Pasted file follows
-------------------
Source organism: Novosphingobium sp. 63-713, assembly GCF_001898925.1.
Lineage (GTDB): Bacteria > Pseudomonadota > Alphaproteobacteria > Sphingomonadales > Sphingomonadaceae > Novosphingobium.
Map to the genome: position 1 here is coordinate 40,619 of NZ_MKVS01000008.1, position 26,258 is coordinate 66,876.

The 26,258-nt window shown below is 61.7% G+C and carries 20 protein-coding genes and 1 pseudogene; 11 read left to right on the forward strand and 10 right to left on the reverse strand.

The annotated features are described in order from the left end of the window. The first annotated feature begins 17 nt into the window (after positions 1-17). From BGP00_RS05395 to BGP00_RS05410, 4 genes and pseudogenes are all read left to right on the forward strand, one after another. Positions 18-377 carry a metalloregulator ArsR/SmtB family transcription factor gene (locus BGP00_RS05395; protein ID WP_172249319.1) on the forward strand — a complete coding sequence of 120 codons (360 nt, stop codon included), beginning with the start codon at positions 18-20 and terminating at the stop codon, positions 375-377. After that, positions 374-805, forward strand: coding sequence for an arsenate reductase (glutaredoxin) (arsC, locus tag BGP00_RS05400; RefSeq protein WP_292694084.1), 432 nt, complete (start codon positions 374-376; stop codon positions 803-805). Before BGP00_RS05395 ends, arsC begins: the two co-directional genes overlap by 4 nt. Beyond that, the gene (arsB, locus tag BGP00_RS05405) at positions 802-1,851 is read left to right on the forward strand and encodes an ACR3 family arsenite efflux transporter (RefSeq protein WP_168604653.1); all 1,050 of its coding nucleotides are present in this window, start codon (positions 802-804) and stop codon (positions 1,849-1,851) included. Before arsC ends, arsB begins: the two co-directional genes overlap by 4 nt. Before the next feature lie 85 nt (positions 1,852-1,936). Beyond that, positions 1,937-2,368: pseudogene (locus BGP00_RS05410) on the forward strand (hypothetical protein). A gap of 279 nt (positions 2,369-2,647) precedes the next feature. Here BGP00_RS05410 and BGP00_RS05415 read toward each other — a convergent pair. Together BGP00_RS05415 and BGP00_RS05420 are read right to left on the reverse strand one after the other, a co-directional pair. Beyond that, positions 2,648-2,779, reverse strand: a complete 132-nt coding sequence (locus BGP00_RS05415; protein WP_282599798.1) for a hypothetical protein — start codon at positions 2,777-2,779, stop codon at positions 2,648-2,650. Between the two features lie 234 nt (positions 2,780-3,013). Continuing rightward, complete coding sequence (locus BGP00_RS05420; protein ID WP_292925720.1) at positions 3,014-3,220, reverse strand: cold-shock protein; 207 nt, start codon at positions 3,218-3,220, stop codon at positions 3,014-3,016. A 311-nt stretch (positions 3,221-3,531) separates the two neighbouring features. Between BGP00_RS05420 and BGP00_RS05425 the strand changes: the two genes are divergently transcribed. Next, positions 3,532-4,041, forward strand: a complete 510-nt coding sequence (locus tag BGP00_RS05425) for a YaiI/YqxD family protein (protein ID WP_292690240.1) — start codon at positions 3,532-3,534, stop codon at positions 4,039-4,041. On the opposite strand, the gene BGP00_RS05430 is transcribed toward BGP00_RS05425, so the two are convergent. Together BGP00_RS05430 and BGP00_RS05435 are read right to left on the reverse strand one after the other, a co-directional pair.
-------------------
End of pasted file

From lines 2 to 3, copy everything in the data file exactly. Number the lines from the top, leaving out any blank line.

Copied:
Lineage (GTDB): Bacteria > Pseudomonadota > Alphaproteobacteria > Sphingomonadales > Sphingomonadaceae > Novosphingobium.
Map to the genome: position 1 here is coordinate 40,619 of NZ_MKVS01000008.1, position 26,258 is coordinate 66,876.